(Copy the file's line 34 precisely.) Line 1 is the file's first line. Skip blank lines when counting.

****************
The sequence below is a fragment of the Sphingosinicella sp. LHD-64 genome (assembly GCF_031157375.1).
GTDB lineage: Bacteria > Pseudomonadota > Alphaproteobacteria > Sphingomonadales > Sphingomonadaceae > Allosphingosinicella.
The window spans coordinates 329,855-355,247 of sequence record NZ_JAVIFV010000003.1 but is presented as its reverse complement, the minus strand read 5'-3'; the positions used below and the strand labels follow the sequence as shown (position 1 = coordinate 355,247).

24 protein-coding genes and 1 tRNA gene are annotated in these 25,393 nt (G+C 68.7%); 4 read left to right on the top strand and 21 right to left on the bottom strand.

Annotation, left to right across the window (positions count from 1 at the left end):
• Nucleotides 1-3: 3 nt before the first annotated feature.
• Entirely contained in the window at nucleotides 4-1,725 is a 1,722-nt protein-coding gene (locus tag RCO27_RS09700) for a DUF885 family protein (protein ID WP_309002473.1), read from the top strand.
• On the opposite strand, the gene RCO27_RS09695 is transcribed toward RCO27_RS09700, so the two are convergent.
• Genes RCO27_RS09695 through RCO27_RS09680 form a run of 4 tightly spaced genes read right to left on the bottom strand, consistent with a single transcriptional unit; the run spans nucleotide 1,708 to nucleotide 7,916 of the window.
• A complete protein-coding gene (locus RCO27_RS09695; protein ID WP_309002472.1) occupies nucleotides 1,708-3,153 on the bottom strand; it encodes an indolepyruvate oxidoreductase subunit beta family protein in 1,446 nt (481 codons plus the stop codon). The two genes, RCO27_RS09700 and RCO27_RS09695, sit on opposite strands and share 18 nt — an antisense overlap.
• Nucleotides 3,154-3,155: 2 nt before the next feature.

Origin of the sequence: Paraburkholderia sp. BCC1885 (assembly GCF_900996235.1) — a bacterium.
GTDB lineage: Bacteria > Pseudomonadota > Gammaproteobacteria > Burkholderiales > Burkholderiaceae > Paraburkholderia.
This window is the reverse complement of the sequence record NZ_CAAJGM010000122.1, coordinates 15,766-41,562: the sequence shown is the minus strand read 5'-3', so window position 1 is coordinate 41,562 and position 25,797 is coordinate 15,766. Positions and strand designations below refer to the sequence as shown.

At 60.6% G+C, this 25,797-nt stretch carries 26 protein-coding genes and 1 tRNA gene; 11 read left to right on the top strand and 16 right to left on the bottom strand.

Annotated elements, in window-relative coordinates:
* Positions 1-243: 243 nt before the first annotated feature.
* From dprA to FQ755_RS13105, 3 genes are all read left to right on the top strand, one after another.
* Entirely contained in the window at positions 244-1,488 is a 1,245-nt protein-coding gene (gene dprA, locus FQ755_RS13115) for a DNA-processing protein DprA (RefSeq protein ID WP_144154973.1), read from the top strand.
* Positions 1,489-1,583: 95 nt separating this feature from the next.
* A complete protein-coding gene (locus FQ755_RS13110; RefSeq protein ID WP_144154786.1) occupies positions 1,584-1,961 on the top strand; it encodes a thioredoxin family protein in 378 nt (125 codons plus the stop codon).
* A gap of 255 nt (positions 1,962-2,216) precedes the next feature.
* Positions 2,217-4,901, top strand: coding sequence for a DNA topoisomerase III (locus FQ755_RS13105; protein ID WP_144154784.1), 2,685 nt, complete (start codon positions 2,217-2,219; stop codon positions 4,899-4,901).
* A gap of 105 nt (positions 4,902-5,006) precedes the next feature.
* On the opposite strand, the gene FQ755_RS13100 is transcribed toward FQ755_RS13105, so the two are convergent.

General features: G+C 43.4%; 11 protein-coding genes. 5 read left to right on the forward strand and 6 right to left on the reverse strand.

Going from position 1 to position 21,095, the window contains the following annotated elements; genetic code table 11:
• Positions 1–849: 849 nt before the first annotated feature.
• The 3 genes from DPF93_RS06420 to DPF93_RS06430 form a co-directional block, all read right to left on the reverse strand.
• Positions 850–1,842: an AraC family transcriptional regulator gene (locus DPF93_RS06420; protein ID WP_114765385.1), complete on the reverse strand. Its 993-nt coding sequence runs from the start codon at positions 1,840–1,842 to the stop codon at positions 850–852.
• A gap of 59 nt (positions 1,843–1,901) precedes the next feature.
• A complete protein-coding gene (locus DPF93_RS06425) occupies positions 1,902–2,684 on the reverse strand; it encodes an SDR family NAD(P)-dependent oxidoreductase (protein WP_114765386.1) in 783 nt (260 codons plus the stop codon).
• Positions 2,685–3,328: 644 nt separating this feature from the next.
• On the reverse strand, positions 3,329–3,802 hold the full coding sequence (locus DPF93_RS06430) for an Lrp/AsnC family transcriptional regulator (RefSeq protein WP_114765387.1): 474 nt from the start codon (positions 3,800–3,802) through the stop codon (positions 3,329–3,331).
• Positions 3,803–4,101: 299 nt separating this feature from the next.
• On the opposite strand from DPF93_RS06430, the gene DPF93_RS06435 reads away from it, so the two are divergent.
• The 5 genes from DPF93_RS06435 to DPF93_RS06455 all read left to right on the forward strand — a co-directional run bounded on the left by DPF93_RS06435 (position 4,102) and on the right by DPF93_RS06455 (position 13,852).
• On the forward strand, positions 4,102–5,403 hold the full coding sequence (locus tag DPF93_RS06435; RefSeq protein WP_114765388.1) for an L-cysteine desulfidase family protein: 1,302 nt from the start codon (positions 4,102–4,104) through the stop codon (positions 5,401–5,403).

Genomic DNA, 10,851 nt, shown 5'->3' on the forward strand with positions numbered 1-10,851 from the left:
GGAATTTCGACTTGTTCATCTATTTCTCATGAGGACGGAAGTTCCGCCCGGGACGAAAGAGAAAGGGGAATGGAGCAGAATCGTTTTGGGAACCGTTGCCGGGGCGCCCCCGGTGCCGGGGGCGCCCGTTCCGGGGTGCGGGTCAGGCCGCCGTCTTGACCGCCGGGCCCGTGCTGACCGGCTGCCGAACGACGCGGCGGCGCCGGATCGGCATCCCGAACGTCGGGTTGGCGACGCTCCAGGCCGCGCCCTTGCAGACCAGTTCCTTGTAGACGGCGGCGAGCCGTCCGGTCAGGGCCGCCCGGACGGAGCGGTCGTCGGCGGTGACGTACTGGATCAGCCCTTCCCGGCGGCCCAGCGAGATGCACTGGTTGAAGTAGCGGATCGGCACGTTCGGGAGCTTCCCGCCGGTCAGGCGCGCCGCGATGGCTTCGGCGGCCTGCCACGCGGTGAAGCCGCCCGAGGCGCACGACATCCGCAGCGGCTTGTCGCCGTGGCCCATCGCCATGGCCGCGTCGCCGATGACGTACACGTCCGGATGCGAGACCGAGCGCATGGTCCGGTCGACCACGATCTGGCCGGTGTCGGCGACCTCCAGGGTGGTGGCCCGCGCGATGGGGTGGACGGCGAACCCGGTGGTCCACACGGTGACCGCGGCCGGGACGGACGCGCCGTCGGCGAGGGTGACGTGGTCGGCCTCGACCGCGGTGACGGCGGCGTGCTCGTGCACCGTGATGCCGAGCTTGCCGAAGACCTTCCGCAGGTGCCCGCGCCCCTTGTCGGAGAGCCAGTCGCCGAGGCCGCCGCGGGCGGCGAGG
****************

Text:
• On the reverse strand, positions 3,329–3,802 hold the full coding sequence (locus DPF93_RS06430) for an Lrp/AsnC family transcriptional regulator (RefSeq protein WP_114765387.1): 474 nt from the start codon (positions 3,800–3,802) through the stop codon (positions 3,329–3,331).